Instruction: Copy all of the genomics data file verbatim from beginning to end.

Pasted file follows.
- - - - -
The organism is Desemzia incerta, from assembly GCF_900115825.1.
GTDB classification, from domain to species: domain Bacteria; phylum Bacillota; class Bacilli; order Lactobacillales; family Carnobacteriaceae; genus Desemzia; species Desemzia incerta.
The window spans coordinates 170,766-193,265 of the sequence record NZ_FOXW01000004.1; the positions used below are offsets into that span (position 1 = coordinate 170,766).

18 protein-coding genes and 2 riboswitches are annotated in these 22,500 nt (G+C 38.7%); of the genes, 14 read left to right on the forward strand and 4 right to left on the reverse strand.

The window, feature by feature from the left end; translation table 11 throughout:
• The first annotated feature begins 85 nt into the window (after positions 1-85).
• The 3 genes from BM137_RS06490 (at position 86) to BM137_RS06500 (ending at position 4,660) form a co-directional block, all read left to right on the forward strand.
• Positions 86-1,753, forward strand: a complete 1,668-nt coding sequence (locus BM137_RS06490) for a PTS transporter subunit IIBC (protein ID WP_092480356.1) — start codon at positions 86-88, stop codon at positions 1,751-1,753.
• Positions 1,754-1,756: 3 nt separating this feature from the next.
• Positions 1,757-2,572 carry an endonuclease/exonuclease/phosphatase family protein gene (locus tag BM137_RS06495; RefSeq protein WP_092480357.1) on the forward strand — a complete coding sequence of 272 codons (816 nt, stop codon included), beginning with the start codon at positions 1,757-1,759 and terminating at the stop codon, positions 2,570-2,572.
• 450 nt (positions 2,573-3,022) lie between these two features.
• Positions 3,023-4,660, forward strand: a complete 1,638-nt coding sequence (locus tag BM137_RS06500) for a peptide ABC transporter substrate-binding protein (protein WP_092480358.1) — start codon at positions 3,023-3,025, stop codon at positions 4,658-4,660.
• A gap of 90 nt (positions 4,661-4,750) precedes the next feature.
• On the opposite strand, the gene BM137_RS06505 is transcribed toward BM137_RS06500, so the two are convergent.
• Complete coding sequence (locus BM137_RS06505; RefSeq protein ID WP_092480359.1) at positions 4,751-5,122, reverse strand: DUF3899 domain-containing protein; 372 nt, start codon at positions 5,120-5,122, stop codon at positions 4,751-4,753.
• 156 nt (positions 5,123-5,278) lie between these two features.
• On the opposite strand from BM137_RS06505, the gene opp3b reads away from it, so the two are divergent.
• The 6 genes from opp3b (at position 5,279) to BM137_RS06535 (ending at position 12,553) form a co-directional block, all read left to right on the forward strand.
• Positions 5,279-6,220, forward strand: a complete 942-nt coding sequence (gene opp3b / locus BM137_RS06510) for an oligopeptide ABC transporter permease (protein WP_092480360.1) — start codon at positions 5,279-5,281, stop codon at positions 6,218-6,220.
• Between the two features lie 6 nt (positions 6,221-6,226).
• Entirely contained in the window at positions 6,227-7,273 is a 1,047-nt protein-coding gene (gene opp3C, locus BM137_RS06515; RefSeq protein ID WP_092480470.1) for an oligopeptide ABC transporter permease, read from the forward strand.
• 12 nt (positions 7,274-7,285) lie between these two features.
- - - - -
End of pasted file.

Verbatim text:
The organism is Desemzia incerta, from assembly GCF_900115825.1.
GTDB classification, from domain to species: domain Bacteria; phylum Bacillota; class Bacilli; order Lactobacillales; family Carnobacteriaceae; genus Desemzia; species Desemzia incerta.
The window spans coordinates 170,766-193,265 of the sequence record NZ_FOXW01000004.1; the positions used below are offsets into that span (position 1 = coordinate 170,766).

18 protein-coding genes and 2 riboswitches are annotated in these 22,500 nt (G+C 38.7%); of the genes, 14 read left to right on the forward strand and 4 right to left on the reverse strand.

The window, feature by feature from the left end; translation table 11 throughout:
• The first annotated feature begins 85 nt into the window (after positions 1-85).
• The 3 genes from BM137_RS06490 (at position 86) to BM137_RS06500 (ending at position 4,660) form a co-directional block, all read left to right on the forward strand.
• Positions 86-1,753, forward strand: a complete 1,668-nt coding sequence (locus BM137_RS06490) for a PTS transporter subunit IIBC (protein ID WP_092480356.1) — start codon at positions 86-88, stop codon at positions 1,751-1,753.
• Positions 1,754-1,756: 3 nt separating this feature from the next.
• Positions 1,757-2,572 carry an endonuclease/exonuclease/phosphatase family protein gene (locus tag BM137_RS06495; RefSeq protein WP_092480357.1) on the forward strand — a complete coding sequence of 272 codons (816 nt, stop codon included), beginning with the start codon at positions 1,757-1,759 and terminating at the stop codon, positions 2,570-2,572.
• 450 nt (positions 2,573-3,022) lie between these two features.
• Positions 3,023-4,660, forward strand: a complete 1,638-nt coding sequence (locus tag BM137_RS06500) for a peptide ABC transporter substrate-binding protein (protein WP_092480358.1) — start codon at positions 3,023-3,025, stop codon at positions 4,658-4,660.
• A gap of 90 nt (positions 4,661-4,750) precedes the next feature.
• On the opposite strand, the gene BM137_RS06505 is transcribed toward BM137_RS06500, so the two are convergent.
• Complete coding sequence (locus BM137_RS06505; RefSeq protein ID WP_092480359.1) at positions 4,751-5,122, reverse strand: DUF3899 domain-containing protein; 372 nt, start codon at positions 5,120-5,122, stop codon at positions 4,751-4,753.
• 156 nt (positions 5,123-5,278) lie between these two features.
• On the opposite strand from BM137_RS06505, the gene opp3b reads away from it, so the two are divergent.
• The 6 genes from opp3b (at position 5,279) to BM137_RS06535 (ending at position 12,553) form a co-directional block, all read left to right on the forward strand.
• Positions 5,279-6,220, forward strand: a complete 942-nt coding sequence (gene opp3b / locus BM137_RS06510) for an oligopeptide ABC transporter permease (protein WP_092480360.1) — start codon at positions 5,279-5,281, stop codon at positions 6,218-6,220.
• Between the two features lie 6 nt (positions 6,221-6,226).
• Entirely contained in the window at positions 6,227-7,273 is a 1,047-nt protein-coding gene (gene opp3C, locus BM137_RS06515; RefSeq protein ID WP_092480470.1) for an oligopeptide ABC transporter permease, read from the forward strand.
• 12 nt (positions 7,274-7,285) lie between these two features.